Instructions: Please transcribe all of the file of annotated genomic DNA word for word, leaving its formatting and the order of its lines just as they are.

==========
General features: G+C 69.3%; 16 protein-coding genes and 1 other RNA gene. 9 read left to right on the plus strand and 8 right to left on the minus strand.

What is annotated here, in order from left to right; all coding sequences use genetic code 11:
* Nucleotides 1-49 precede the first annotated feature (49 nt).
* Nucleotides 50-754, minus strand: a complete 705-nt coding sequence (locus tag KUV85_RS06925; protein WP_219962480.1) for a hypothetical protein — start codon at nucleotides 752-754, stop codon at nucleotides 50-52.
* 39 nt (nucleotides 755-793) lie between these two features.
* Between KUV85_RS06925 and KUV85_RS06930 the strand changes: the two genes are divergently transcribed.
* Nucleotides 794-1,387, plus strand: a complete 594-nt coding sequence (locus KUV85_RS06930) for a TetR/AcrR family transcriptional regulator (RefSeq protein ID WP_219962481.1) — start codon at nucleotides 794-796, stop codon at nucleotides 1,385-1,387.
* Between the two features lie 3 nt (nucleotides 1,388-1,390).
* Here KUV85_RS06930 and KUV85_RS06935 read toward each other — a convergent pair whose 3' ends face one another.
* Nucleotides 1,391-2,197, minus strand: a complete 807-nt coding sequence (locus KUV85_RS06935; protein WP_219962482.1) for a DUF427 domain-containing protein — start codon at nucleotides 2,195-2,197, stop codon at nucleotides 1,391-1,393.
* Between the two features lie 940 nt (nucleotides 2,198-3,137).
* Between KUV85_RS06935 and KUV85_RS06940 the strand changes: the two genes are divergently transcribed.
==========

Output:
General features: G+C 69.3%; 16 protein-coding genes and 1 other RNA gene. 9 read left to right on the plus strand and 8 right to left on the minus strand.

What is annotated here, in order from left to right; all coding sequences use genetic code 11:
* Nucleotides 1-49 precede the first annotated feature (49 nt).
* Nucleotides 50-754, minus strand: a complete 705-nt coding sequence (locus tag KUV85_RS06925; protein WP_219962480.1) for a hypothetical protein — start codon at nucleotides 752-754, stop codon at nucleotides 50-52.
* 39 nt (nucleotides 755-793) lie between these two features.
* Between KUV85_RS06925 and KUV85_RS06930 the strand changes: the two genes are divergently transcribed.
* Nucleotides 794-1,387, plus strand: a complete 594-nt coding sequence (locus KUV85_RS06930) for a TetR/AcrR family transcriptional regulator (RefSeq protein ID WP_219962481.1) — start codon at nucleotides 794-796, stop codon at nucleotides 1,385-1,387.
* Between the two features lie 3 nt (nucleotides 1,388-1,390).
* Here KUV85_RS06930 and KUV85_RS06935 read toward each other — a convergent pair whose 3' ends face one another.
* Nucleotides 1,391-2,197, minus strand: a complete 807-nt coding sequence (locus KUV85_RS06935; protein WP_219962482.1) for a DUF427 domain-containing protein — start codon at nucleotides 2,195-2,197, stop codon at nucleotides 1,391-1,393.
* Between the two features lie 940 nt (nucleotides 2,198-3,137).
* Between KUV85_RS06935 and KUV85_RS06940 the strand changes: the two genes are divergently transcribed.